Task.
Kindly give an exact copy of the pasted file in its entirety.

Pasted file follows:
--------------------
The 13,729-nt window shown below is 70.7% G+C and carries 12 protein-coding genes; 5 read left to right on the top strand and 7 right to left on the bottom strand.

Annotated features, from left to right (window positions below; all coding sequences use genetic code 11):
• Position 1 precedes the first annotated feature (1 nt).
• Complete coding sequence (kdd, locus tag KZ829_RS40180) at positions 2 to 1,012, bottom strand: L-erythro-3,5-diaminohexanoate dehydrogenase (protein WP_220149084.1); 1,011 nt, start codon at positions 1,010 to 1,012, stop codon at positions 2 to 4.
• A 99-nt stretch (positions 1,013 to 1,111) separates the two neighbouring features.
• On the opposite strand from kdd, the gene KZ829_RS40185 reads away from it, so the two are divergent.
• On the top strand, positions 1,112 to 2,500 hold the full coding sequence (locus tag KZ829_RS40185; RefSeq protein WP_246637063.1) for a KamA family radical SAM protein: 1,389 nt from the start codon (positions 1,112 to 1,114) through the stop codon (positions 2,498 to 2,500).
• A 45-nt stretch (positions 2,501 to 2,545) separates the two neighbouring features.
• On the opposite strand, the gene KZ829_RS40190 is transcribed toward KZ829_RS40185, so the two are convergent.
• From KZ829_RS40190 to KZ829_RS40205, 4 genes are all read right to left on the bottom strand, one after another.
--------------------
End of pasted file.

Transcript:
The 13,729-nt window shown below is 70.7% G+C and carries 12 protein-coding genes; 5 read left to right on the top strand and 7 right to left on the bottom strand.

Annotated features, from left to right (window positions below; all coding sequences use genetic code 11):
• Position 1 precedes the first annotated feature (1 nt).
• Complete coding sequence (kdd, locus tag KZ829_RS40180) at positions 2 to 1,012, bottom strand: L-erythro-3,5-diaminohexanoate dehydrogenase (protein WP_220149084.1); 1,011 nt, start codon at positions 1,010 to 1,012, stop codon at positions 2 to 4.
• A 99-nt stretch (positions 1,013 to 1,111) separates the two neighbouring features.
• On the opposite strand from kdd, the gene KZ829_RS40185 reads away from it, so the two are divergent.
• On the top strand, positions 1,112 to 2,500 hold the full coding sequence (locus tag KZ829_RS40185; RefSeq protein WP_246637063.1) for a KamA family radical SAM protein: 1,389 nt from the start codon (positions 1,112 to 1,114) through the stop codon (positions 2,498 to 2,500).
• A 45-nt stretch (positions 2,501 to 2,545) separates the two neighbouring features.
• On the opposite strand, the gene KZ829_RS40190 is transcribed toward KZ829_RS40185, so the two are convergent.
• From KZ829_RS40190 to KZ829_RS40205, 4 genes are all read right to left on the bottom strand, one after another.